Reflection on Don McCullin

As I was unable to attend the session as I had a hospital appointment, I was sent the PowerPoint presentation that was used in the session. In this PowerPoint it had links to YouTube videos. We all were expected to watch the links.

The documentary was really insightful as Don McCullin openly talks about the effects of his job role and from a personal level. He also explained the emotional challenges when having to photograph hard news. Some of the things he referred to was how it affected him emotionally and mentally. He knew full well that he would have to see some of the most tragic and upsetting scene in his line of work.

McCullin said  “photography for me is not looking, its feeling. If you can’t feel what you’re looking at, then you’re never going to get others to feel anything when they look at your pictures.”

I did further research into Don McCullin’s and came across one of his books: Don McCullin (2003). When reading the book it set the scene about don McCullin and his home life then moved onto the different conflicts and wars. There were passages from Vietnam, Cambodia, and Beirut. I believe that McCullin when writing this book focused on the humanity aspect and throughout the majority of his work. In the book it showcased a large amounts of his photography work. The images I thought were quite disturbing and showcased the harsh reality of war. McCullin’s work is extraordinary as he was one of the first photojournalists to capture photographs the ways he did. His work draws viewers in and makes them connect with what’s going on in the image.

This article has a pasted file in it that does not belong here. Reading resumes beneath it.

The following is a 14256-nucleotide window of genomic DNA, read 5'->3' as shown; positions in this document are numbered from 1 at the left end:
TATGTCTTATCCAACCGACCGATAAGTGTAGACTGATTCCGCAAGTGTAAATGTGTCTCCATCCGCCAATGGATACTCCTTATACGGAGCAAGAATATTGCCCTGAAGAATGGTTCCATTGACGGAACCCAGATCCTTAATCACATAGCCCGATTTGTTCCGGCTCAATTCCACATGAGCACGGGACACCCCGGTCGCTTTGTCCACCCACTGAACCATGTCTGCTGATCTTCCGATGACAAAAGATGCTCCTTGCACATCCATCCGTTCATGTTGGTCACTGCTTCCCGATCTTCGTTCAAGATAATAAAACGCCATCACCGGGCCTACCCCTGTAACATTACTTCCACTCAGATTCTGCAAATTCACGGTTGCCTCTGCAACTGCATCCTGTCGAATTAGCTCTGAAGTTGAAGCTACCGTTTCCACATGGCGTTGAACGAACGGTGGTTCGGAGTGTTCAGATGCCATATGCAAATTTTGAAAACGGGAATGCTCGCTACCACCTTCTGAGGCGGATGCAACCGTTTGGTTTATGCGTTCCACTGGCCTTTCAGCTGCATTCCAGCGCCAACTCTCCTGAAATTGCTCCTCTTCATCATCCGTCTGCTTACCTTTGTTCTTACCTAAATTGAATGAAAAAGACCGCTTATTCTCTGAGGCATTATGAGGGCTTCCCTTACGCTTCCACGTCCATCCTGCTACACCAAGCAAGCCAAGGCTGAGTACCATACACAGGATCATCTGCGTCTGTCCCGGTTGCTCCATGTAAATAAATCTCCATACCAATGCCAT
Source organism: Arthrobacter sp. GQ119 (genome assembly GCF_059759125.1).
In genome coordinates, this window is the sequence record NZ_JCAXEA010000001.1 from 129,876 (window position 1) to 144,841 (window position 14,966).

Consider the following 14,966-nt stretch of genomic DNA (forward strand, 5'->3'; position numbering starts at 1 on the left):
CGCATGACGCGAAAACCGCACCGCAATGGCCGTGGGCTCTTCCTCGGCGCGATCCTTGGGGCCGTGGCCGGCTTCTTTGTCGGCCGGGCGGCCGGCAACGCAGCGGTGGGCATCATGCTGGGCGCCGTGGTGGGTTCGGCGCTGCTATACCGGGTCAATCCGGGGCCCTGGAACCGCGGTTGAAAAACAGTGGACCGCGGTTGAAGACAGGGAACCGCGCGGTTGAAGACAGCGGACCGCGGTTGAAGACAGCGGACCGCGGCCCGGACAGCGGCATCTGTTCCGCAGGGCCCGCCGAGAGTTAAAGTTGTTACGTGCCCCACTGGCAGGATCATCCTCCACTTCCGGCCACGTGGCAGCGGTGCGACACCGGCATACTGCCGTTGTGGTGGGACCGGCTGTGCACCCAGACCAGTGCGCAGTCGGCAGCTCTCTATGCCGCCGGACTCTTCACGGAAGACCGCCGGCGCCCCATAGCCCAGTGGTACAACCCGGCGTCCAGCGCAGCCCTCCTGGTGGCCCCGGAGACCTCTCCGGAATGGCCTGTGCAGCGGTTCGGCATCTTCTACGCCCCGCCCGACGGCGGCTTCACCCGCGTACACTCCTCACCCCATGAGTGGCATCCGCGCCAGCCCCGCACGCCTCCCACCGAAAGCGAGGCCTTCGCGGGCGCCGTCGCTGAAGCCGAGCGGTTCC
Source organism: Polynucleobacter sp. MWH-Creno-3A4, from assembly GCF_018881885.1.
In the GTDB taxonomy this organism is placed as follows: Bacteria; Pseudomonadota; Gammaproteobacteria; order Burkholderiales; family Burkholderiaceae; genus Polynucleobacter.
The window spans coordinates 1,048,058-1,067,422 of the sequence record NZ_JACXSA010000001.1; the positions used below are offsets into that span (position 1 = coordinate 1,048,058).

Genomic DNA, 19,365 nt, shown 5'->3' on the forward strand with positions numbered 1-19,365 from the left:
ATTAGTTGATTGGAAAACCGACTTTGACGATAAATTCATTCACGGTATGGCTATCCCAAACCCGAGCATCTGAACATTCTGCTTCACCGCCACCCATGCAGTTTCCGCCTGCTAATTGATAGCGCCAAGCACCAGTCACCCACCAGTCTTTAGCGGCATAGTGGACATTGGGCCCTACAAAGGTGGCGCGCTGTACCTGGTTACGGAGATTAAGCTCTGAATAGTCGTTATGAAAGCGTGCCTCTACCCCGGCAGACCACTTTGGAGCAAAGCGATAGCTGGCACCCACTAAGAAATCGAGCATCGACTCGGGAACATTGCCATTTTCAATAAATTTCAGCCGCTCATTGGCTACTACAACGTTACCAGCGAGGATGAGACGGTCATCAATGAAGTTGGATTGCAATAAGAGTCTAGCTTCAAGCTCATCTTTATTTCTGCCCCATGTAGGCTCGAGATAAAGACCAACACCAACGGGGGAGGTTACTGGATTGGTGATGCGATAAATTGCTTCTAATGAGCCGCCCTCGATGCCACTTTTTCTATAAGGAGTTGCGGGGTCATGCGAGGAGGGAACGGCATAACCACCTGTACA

One of the images that caught my eye was;

don mcc


This image is so powerful, it really shows suffering and the mind-sets of the solider. This image to me shows the solider is dead behind the eyes. The emotions are very reserved, but at the same time showcase fear, sadness and so much more. I really like the negative space over the soldier’s right shoulder, it has a very faint outline of what looks to be a tank. It makes the danger seem incredibly close.


McCullin’s career began in 1959, he specialized in examining the dark side of society, from conflicts, poverty/ the third world countries and death. One of the most interesting facts I learned about him was that in 1968 when he was out doing his work, a gunman shot a bullet aiming for McCullin however, his Nikon camera stopped a bullet intended for him. He also has been awarded a number of awards for his photography.

I think by reading the content on the PowerPoint and conducting independent research on Don McCullin it is really humbling to hear and see some of the situations he was involved in. by listening to a professional it has opened my eyes. I don’t think me as a journalist would be able to cope with this line of work. I am too emotional and as I have a disability am at a disadvantage in this area.

War and conflicts are so important and it is cruel that there are people out there like McCullin, to capture and tell the events to viewers. Viewers will never really understand the enormity of the situation but images can speak millions of words. I truly am taken back by McCullin’s work as there is so much depth and skill. Most of McCullin’s work is in Black and White this helps to increase the level of depth. Grey scale makes viewers look at the whole image and not just the main focal point. A lot of the images feature people looking directly towards the camera, this increase the human quality and increase the emotion and connects with the viewer.